This CD reissues what was arguably the finest of the John Coltrane-Pharoah Sanders collaborations.
This Impulse recording features the fiery tenor Archie Shepp with his regularly working group of the period. (Scott Yanow)
This is a major set, "new" music from John Coltrane that was recorded February 15, 1967, (five months before his death) but not released for the first time until 1995. One of several "lost" sessions that were stored by Alice Coltrane for decades, only one selection ("Offering" which was on Expression) among the eight numbers and three alternates was ever out before. The music, although well worth releasing, offers no real hints as to what Coltrane might have been playing had he lived into the 1970s.
The soulful folk songs–past, present and future–which make up THE COMPLETE AFRICA/BRASS SESSIONS are a celebration of freedom: the freedom to create on a higher plane, the freedom he felt in playing with his new quartet. In a sense, THE COMPLETE AFRICA/BRASS SESSIONS are a celebration of McCoy Tyner's contribution to the group. Tyner's distinctive block voicings, and his method of modulating in fourths were a major part of the quartet's sound. Reed innovator Eric Dolphy (who joined Coltrane's Quartet later in 1961) took melodic ideas and chords from Coltrane and Tyner, and developed brass-reed orchestrations that echoed the characteristic Tyner sound, and the quartet's mode of interaction. Cal Massey's "The Damned Don't Cry" is a fascinating exception, as Dolphy allows individual voices to glisten against the dusky shadow of ten brass.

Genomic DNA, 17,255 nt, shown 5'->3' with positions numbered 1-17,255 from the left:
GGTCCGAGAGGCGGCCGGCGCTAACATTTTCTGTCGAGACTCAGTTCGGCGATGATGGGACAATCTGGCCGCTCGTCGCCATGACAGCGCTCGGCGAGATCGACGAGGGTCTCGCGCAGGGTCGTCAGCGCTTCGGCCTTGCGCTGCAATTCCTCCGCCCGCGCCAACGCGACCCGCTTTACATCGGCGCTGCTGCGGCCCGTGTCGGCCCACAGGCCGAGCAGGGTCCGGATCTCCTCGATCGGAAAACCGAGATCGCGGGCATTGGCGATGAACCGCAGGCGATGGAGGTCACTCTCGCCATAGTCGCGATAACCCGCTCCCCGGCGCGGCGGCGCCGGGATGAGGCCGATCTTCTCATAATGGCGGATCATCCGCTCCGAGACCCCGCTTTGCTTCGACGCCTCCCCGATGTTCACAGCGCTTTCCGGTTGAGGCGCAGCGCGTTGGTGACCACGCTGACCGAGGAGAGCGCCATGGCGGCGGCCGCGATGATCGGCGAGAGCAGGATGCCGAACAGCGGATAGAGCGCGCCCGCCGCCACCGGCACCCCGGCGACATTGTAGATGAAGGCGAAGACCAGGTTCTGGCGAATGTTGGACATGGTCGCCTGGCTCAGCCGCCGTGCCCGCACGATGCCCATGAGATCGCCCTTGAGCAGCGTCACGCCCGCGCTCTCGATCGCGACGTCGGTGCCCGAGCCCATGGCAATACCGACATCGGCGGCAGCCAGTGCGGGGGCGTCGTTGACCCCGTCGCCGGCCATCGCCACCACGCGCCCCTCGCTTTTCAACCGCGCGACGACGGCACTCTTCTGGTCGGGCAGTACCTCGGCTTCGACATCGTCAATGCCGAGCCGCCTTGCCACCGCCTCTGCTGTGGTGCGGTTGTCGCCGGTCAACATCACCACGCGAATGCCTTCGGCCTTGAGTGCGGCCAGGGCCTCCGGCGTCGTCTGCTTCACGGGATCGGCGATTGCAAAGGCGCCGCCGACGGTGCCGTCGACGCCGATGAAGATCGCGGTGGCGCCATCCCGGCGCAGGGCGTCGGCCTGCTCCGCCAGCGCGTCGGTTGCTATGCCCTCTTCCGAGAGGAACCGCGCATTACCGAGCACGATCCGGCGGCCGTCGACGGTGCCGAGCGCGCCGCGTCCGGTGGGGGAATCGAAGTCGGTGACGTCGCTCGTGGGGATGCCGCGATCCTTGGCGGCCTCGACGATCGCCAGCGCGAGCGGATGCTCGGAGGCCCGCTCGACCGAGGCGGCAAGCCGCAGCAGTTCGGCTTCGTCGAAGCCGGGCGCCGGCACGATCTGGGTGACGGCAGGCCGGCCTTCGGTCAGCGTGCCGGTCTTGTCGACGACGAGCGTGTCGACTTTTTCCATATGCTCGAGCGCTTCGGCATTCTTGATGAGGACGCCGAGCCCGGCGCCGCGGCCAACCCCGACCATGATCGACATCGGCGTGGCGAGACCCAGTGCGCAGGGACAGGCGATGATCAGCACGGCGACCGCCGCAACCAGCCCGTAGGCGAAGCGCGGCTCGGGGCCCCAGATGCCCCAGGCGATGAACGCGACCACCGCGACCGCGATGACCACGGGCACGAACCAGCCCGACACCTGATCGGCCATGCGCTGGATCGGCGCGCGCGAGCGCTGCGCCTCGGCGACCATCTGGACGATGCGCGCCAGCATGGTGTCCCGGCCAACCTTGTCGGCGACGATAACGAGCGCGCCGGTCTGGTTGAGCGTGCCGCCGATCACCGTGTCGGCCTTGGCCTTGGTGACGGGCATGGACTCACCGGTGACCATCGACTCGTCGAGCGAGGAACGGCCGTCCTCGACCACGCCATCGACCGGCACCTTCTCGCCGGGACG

Permanent Vacation is the ninth studio album by American rock band Aerosmith, released in August 1987 by Geffen Records. The album marks a turning point in the band's career. It is their first album to employ professional songwriters, instead of featuring material solely composed by members of the band. This came as a suggestion of executive John Kalodner, who also pushed the band to work with producer Bruce Fairbairn, who remained with them for another two albums. It was also the first Aerosmith album to be promoted by heavy music video airplay on MTV. Though Done with Mirrors was intended to mark Aerosmith's comeback, Permanent Vacation is often considered their true comeback album, as it was the band's first truly popular album since their reunion…